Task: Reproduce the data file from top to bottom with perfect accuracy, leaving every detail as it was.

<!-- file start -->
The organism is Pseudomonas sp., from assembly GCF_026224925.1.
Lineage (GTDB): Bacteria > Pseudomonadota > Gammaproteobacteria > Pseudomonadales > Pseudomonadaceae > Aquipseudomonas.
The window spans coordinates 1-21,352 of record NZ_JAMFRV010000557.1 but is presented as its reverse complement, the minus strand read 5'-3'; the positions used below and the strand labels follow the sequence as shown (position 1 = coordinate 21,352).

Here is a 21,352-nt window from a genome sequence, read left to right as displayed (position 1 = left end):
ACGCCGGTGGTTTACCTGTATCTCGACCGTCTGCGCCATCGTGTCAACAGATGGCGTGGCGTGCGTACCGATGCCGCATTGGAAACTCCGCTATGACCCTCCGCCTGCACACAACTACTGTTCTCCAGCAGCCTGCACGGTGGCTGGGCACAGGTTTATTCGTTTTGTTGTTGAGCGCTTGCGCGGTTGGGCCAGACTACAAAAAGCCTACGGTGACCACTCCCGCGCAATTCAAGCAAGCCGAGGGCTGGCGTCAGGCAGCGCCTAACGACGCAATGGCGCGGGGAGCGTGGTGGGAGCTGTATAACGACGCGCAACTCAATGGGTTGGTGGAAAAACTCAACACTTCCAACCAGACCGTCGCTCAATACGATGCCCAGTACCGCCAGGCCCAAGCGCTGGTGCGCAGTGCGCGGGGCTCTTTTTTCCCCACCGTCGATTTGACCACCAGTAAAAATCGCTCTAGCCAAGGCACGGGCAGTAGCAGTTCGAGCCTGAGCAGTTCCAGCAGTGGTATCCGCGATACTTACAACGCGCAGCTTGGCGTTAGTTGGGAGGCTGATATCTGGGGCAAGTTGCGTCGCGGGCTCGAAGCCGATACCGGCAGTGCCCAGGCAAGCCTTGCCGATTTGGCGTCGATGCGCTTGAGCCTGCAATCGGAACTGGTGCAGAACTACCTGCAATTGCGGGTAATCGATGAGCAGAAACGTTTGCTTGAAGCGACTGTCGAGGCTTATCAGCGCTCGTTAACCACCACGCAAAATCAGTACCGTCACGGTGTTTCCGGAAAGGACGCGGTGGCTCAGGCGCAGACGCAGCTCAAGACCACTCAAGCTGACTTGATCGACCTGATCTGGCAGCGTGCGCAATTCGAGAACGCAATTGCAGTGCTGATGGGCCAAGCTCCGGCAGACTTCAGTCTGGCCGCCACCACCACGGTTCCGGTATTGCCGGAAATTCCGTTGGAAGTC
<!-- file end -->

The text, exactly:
The organism is Pseudomonas sp., from assembly GCF_026224925.1.
Lineage (GTDB): Bacteria > Pseudomonadota > Gammaproteobacteria > Pseudomonadales > Pseudomonadaceae > Aquipseudomonas.
The window spans coordinates 1-21,352 of record NZ_JAMFRV010000557.1 but is presented as its reverse complement, the minus strand read 5'-3'; the positions used below and the strand labels follow the sequence as shown (position 1 = coordinate 21,352).

Here is a 21,352-nt window from a genome sequence, read left to right as displayed (position 1 = left end):
ACGCCGGTGGTTTACCTGTATCTCGACCGTCTGCGCCATCGTGTCAACAGATGGCGTGGCGTGCGTACCGATGCCGCATTGGAAACTCCGCTATGACCCTCCGCCTGCACACAACTACTGTTCTCCAGCAGCCTGCACGGTGGCTGGGCACAGGTTTATTCGTTTTGTTGTTGAGCGCTTGCGCGGTTGGGCCAGACTACAAAAAGCCTACGGTGACCACTCCCGCGCAATTCAAGCAAGCCGAGGGCTGGCGTCAGGCAGCGCCTAACGACGCAATGGCGCGGGGAGCGTGGTGGGAGCTGTATAACGACGCGCAACTCAATGGGTTGGTGGAAAAACTCAACACTTCCAACCAGACCGTCGCTCAATACGATGCCCAGTACCGCCAGGCCCAAGCGCTGGTGCGCAGTGCGCGGGGCTCTTTTTTCCCCACCGTCGATTTGACCACCAGTAAAAATCGCTCTAGCCAAGGCACGGGCAGTAGCAGTTCGAGCCTGAGCAGTTCCAGCAGTGGTATCCGCGATACTTACAACGCGCAGCTTGGCGTTAGTTGGGAGGCTGATATCTGGGGCAAGTTGCGTCGCGGGCTCGAAGCCGATACCGGCAGTGCCCAGGCAAGCCTTGCCGATTTGGCGTCGATGCGCTTGAGCCTGCAATCGGAACTGGTGCAGAACTACCTGCAATTGCGGGTAATCGATGAGCAGAAACGTTTGCTTGAAGCGACTGTCGAGGCTTATCAGCGCTCGTTAACCACCACGCAAAATCAGTACCGTCACGGTGTTTCCGGAAAGGACGCGGTGGCTCAGGCGCAGACGCAGCTCAAGACCACTCAAGCTGACTTGATCGACCTGATCTGGCAGCGTGCGCAATTCGAGAACGCAATTGCAGTGCTGATGGGCCAAGCTCCGGCAGACTTCAGTCTGGCCGCCACCACCACGGTTCCGGTATTGCCGGAAATTCCGTTGGAAGTC